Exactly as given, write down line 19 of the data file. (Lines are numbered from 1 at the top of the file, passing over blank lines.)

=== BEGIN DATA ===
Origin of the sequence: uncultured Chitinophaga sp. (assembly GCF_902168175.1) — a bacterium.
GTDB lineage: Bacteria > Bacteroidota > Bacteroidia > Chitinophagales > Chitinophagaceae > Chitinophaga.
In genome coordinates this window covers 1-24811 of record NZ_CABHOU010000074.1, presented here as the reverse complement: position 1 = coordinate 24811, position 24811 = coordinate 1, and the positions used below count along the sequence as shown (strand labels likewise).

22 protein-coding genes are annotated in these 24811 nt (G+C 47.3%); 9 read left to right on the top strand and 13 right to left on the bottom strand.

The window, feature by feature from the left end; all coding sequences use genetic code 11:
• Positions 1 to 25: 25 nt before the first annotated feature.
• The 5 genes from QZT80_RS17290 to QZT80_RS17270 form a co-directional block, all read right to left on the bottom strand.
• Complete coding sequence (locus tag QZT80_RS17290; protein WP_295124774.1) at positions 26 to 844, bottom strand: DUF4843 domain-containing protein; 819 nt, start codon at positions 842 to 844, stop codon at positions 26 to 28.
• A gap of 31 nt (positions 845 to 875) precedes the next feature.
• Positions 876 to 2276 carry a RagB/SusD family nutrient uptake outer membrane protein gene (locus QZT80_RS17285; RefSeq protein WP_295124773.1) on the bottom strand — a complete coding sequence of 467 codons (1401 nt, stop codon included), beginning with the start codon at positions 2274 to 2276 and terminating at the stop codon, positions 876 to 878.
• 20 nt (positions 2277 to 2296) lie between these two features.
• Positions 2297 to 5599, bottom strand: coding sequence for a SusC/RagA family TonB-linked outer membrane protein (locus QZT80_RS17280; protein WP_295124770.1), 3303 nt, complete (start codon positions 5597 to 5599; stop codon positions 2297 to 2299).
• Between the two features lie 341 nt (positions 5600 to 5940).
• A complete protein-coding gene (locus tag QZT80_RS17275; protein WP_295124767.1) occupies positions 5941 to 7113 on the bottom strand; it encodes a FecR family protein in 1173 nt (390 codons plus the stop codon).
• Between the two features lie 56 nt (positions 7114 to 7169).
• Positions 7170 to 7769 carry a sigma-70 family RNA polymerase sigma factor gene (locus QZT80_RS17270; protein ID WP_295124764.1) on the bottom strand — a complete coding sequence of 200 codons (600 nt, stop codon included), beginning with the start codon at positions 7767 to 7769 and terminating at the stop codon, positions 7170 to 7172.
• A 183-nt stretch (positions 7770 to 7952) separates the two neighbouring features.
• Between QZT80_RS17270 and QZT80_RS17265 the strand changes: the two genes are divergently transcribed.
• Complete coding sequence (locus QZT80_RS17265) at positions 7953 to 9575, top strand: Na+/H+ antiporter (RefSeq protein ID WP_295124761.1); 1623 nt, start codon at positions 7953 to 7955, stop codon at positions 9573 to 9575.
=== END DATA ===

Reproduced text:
• Complete coding sequence (locus QZT80_RS17265) at positions 7953 to 9575, top strand: Na+/H+ antiporter (RefSeq protein ID WP_295124761.1); 1623 nt, start codon at positions 7953 to 7955, stop codon at positions 9573 to 9575.